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I've not found a answer to this question anywhere, but this seems like a typical problem: I have in Objective-C a "NSDate timestamp" that looks like "2010-07-14 16:30:41 +0200". The java timestamp is just a long integer (for example:"976712400000").

So, my question is: What is a Objective-c equivalent to java timestamp?

Thanks in advance for helping.

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2 Answers

up vote 4 down vote accepted

You can convert the format that NSDAte gives you to unix time by substracting the starting date of unix time which is the 1st of January 1970. NSTimeInterval is simply the difference between two dates and you can get that in number of seconds:

NSDate * past = [NSDate date];
NSTimeInterval oldTime = [past timeIntervalSinceDate:[NSDate dateWithNaturalLanguageString:@"01/01/1970"]];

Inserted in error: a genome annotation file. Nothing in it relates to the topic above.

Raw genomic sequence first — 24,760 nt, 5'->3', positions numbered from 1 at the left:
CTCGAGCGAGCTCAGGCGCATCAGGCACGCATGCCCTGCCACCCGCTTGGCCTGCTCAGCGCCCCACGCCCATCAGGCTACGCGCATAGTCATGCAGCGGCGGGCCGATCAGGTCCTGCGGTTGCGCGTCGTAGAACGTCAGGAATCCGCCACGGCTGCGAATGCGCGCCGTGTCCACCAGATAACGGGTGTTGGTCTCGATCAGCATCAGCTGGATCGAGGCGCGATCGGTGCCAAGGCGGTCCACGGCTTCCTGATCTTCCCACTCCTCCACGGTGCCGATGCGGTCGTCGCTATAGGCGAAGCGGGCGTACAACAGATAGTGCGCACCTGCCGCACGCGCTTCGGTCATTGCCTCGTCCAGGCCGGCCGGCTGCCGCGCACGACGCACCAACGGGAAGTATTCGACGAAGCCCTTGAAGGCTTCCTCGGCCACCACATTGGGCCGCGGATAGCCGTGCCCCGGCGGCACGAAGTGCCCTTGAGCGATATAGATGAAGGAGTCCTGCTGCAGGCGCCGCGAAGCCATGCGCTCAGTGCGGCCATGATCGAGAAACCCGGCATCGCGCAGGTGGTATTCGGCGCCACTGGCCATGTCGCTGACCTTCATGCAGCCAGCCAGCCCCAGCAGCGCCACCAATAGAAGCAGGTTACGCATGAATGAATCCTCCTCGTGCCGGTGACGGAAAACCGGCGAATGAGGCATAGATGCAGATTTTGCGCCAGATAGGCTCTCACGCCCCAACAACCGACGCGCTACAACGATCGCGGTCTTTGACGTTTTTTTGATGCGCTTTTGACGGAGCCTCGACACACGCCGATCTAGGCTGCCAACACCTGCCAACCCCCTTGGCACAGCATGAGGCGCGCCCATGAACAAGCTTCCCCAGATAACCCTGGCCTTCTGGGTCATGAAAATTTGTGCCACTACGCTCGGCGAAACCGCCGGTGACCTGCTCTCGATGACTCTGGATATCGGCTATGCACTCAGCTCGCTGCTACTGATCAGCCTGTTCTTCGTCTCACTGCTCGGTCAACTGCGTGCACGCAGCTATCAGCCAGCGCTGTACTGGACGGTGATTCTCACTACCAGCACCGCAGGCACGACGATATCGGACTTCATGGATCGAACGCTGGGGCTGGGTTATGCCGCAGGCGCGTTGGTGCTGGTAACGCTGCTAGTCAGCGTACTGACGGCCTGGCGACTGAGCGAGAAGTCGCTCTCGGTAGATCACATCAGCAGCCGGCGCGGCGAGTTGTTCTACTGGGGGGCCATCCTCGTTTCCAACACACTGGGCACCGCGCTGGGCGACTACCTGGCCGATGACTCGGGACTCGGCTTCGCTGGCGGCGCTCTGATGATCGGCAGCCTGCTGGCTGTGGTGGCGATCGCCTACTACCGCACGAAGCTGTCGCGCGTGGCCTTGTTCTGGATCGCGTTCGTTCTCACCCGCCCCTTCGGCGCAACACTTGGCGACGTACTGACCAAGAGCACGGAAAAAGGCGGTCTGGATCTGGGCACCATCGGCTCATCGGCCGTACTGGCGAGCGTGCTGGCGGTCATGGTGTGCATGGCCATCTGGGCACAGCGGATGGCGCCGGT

NSString * unixTime = [[NSString alloc] initWithFormat:@"%0.0f", oldTime];
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That's exactly what I was looking for. Thanks a lot! –  jcdmb Jul 15 '10 at 13:08
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Although @lordsandwich's answer is correct, you can also directly use the NSDate timeIntervalSince1970 method, instead of 'making' the 1970 NSDate yourself.

That would work like this:

NSDate *past = [NSDate date];
NSTimeInterval oldTime = [past timeIntervalSince1970];
NSString *unixTime = [[NSString alloc] initWithFormat:@"%0.0f", oldTime];

As when you use this you don't unnecessarily add a new object to the autorelease pool, I think it's actually better to use this method.

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Yeah, it seens better. Thanks. –  jcdmb Jul 16 '10 at 8:40
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